A Study of Jonathan Bate’s Ecocriticism
|School||Beijing Language and Culture University|
|Course||Comparative Literature and World Literature|
|Keywords||ecocriticism culture nature aesthetics of the picturesque poetical dwelling|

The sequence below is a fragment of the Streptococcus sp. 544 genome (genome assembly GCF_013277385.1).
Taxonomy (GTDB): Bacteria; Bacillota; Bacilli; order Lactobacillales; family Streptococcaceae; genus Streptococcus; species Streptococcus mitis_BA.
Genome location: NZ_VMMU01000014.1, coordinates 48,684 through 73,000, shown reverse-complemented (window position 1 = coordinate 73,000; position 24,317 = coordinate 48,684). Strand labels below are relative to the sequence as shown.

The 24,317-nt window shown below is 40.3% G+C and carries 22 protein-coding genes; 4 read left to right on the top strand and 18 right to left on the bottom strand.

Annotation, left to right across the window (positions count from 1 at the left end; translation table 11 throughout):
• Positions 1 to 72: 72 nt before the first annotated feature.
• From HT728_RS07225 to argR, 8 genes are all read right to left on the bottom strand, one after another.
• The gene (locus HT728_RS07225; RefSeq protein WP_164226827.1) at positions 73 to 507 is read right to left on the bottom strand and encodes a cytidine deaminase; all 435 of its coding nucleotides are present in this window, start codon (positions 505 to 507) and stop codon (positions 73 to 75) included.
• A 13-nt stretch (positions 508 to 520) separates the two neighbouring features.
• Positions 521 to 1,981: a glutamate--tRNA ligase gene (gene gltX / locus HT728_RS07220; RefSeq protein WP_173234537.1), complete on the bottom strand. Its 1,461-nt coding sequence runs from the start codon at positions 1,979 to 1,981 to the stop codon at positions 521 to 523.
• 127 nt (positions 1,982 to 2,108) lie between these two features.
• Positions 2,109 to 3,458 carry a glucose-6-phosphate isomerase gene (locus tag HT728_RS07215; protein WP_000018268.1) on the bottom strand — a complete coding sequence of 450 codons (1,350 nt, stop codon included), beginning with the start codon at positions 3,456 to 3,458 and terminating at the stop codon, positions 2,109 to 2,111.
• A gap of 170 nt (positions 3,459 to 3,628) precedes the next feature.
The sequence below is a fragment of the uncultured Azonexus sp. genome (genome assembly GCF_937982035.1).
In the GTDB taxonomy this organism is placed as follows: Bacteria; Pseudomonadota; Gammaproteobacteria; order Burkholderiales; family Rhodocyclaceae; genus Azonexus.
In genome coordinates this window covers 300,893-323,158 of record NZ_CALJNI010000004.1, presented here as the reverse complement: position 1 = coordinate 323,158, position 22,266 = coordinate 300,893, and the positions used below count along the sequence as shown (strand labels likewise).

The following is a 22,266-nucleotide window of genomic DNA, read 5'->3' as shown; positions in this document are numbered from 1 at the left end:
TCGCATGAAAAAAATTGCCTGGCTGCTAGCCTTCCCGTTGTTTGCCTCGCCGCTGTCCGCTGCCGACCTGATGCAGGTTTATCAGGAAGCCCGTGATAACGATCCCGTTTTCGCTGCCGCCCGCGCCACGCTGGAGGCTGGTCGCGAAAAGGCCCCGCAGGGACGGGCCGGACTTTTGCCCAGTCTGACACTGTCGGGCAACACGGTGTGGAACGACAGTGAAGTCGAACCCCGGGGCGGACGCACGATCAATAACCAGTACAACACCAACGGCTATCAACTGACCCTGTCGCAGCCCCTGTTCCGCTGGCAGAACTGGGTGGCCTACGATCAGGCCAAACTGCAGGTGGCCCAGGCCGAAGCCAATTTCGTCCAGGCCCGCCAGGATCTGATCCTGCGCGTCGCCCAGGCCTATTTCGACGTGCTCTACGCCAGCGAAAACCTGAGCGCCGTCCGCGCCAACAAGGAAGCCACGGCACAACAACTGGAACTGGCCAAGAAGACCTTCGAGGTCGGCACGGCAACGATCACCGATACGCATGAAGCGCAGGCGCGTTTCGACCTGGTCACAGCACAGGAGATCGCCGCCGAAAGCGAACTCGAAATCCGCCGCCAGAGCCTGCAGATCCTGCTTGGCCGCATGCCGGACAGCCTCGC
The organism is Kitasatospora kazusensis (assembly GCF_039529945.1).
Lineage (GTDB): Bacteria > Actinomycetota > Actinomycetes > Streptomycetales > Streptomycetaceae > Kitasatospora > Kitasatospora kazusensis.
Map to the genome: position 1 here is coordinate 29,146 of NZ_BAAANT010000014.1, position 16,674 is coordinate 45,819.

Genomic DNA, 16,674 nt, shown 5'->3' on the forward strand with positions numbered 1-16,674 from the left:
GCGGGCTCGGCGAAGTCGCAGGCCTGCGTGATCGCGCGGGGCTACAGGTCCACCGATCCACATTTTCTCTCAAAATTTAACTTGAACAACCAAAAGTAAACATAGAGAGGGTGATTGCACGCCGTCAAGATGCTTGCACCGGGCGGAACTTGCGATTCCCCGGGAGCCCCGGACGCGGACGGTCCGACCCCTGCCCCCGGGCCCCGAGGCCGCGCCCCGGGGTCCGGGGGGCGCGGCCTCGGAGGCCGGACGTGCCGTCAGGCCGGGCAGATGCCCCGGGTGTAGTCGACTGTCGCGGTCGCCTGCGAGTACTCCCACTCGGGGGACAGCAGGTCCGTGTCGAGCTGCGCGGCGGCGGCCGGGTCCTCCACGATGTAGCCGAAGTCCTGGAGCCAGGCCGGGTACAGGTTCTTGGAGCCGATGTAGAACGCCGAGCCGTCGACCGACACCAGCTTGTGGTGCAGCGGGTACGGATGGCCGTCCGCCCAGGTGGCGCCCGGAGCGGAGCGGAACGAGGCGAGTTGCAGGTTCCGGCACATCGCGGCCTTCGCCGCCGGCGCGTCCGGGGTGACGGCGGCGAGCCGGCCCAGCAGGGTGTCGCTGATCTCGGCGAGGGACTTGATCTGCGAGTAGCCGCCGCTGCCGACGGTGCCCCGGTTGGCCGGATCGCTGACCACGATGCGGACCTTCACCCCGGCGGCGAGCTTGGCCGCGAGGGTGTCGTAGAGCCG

Romantic Ecology: Wordsworth and the Environmental Tradition by Jonathan Bate was published in 1991. In this monograph which studies Romanticism from the perspective of ecology, Bate employed the term of "ecocriticism" called "literary ecocriticism". Some scholars consider its publication as the symbol of the beginning of ecocriticism in Britain. In 2000, The Song of the Earth was published. In the monograph about ecocriticism, Bate enlarges his critic horizon from the ancient Greece to the whole western literature on the basis of English Romantic tradition, and simultaneously penetrates into the discussion of ecocriticism theory. The publication of The Song of the Earth establishes Bate’s status as pioneer who leads the fast development in the field of ecocriticism in Britain.Facing the increasingly intense ecology crisis, Bate catches human’s growing alienation from nature with sharp eyes. Like other approaches of literary criticism, he appeals to ecocriticism to be developed vigorously. Eco-critics should face such a world, discuss the social cause for ecology crisis, and find out "where our human civilization began to go wrong".Bate carefully analyzes the connotations of "culture", "nature" and "environment", and grasps accurately the history of their origin, development and the changes of their connotations. Grounded in the ecological reading of the works by Jane Austen and Thomas Hardy, Bate explores the relationship and distinction between "culture" and "nature", and seeks the combination of them in "a complex and delicate web". By reading of "Darkness" by Byron and "To Autumn" by Keats, Bate explores again the relationship between culture and nature from the perspective of weather and poetry. Weather is the primary sign of mutability of nature and the primary sign of entanglement between culture and nature. Humans should read the signs of the times in the signs of the skies.Bate profoundly studies the meaning of "nature", and reads a wide range of English Romantic works, many of which recovered from undeserved obscurity. In the reading of literary works, he guides human beings to return to nature. Whether the Creature’s returning full of pains and struggle in Frankenstein, or Abel’s returning which is plaintive and helpless in Green Mansions: A Romance of the Tropical Forest, both of them make us examine closely once again the relationship between human and nature, reflect on how humans return to nature, and realize the harmony with nature.In the course of studying ecocriticism, Bate returns to his previous study of Shakespeare from ecological point of view, and seeks voice for Ariel in the field of ecocriticism. He analyzes Une tempete, a rewriting on the basis of Shakespeare’s Tempest, by Aime Cesaire who is a Caribbean theorist. He considers it as a new starting-point for an imagining of the voice not of a nation or a race, but of the ravaged nature itself. Ariel will only become truly free after all the humans have left the island, integrate into nature, and become a part of it. Grounded in the reading of literary texts, Bate gradually comes to the ecocriticism theory. Firstly, Bate thinks that the aesthetics of the picturesque is the expropriation of the rights of nature and the yoke in the course of ecocriticism. The aesthetics of the picturesque is against natural beauty, and the conservation movement may be traced back to the principles of it. Both of them originate from anthropocentrism, reduce, plan and control nature willfully just according to different needs of human. In the analysis, Bate criticizes and exposes the aesthetics of the picturesque deeply. If the deep-rooted anthropocentrism hidden in it can not be overcome, the ecological crisis will not reverse, or even further deteriorate. Reading the aesthetics of the picturesque in an ecological way, cultivating the true ecological feelings, and establishing aesthetic concepts with ecological center have not only essentially theoretic value, but urgently practical value.And secondly, Bate thoroughly analyzes the concept of poetical dwelling, and dreams that in the ideal state of nature, in the ideal ecosystem, we can practice a way of dwelling on the earth, different from the present. That is to poetically dwell on the earth. It means to participate in nature, to conform to nature and to preserve nature. We must not run down and degrade it. For the letting-be of Being, there is no bar between the mind and nature, the self and the environment, without ambitions of conquest and mastery.Ecocriticism should not aim at a set of assumptions or proposals about particular environmental issues, but reflecting upon what it might mean to dwell on the earth. It must concern itself with consciousness. Human beings are badly in need of thorough change of consciousness, but not technological solutions. Ecocriticism renounces the mastery of enframing knowledge and listens instead to the voice of art; it seeks not to enframe literary texts, but to meditate upon them, to thank them, to listen to them, and to ask questions of them. Ecocriticism should appeal to humans to bear ecological responsibility and mission, to return to the harmony with nature, to recover and reestablish the ecological balance, and to ensure that all the species dwell persistently, healthily, safely and poetically on the earth.